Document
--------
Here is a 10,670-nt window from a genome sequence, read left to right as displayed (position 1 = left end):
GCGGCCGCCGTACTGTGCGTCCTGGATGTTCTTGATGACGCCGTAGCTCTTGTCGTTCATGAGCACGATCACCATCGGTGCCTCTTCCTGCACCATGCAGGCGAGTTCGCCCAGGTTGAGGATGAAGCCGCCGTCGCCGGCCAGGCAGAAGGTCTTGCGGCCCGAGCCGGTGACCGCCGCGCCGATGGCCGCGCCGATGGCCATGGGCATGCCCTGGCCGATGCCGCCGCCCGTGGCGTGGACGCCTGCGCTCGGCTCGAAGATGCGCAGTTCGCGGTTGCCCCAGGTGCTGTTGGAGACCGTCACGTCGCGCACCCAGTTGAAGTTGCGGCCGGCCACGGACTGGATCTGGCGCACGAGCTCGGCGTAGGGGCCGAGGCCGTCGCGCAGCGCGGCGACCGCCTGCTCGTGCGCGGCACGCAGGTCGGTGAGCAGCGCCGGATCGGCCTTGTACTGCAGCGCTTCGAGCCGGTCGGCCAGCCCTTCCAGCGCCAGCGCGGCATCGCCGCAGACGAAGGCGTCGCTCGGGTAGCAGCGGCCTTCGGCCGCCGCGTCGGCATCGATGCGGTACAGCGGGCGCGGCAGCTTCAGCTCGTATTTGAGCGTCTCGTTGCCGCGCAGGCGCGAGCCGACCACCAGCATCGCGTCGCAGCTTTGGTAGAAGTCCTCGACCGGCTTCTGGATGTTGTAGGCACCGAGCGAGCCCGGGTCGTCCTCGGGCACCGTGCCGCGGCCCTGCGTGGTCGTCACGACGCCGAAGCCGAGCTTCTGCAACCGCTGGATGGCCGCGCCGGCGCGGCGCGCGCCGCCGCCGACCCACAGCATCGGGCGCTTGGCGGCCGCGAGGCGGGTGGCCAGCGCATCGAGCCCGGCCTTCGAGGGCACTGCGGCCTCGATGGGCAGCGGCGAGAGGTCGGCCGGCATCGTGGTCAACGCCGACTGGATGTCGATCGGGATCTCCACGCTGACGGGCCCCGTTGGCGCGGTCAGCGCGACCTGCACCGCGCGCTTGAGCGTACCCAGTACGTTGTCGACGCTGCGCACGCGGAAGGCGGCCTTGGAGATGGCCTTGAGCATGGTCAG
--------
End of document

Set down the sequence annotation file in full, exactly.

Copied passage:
Here is a 10,670-nt window from a genome sequence, read left to right as displayed (position 1 = left end):
GCGGCCGCCGTACTGTGCGTCCTGGATGTTCTTGATGACGCCGTAGCTCTTGTCGTTCATGAGCACGATCACCATCGGTGCCTCTTCCTGCACCATGCAGGCGAGTTCGCCCAGGTTGAGGATGAAGCCGCCGTCGCCGGCCAGGCAGAAGGTCTTGCGGCCCGAGCCGGTGACCGCCGCGCCGATGGCCGCGCCGATGGCCATGGGCATGCCCTGGCCGATGCCGCCGCCCGTGGCGTGGACGCCTGCGCTCGGCTCGAAGATGCGCAGTTCGCGGTTGCCCCAGGTGCTGTTGGAGACCGTCACGTCGCGCACCCAGTTGAAGTTGCGGCCGGCCACGGACTGGATCTGGCGCACGAGCTCGGCGTAGGGGCCGAGGCCGTCGCGCAGCGCGGCGACCGCCTGCTCGTGCGCGGCACGCAGGTCGGTGAGCAGCGCCGGATCGGCCTTGTACTGCAGCGCTTCGAGCCGGTCGGCCAGCCCTTCCAGCGCCAGCGCGGCATCGCCGCAGACGAAGGCGTCGCTCGGGTAGCAGCGGCCTTCGGCCGCCGCGTCGGCATCGATGCGGTACAGCGGGCGCGGCAGCTTCAGCTCGTATTTGAGCGTCTCGTTGCCGCGCAGGCGCGAGCCGACCACCAGCATCGCGTCGCAGCTTTGGTAGAAGTCCTCGACCGGCTTCTGGATGTTGTAGGCACCGAGCGAGCCCGGGTCGTCCTCGGGCACCGTGCCGCGGCCCTGCGTGGTCGTCACGACGCCGAAGCCGAGCTTCTGCAACCGCTGGATGGCCGCGCCGGCGCGGCGCGCGCCGCCGCCGACCCACAGCATCGGGCGCTTGGCGGCCGCGAGGCGGGTGGCCAGCGCATCGAGCCCGGCCTTCGAGGGCACTGCGGCCTCGATGGGCAGCGGCGAGAGGTCGGCCGGCATCGTGGTCAACGCCGACTGGATGTCGATCGGGATCTCCACGCTGACGGGCCCCGTTGGCGCGGTCAGCGCGACCTGCACCGCGCGCTTGAGCGTACCCAGTACGTTGTCGACGCTGCGCACGCGGAAGGCGGCCTTGGAGATGGCCTTGAGCATGGTCAG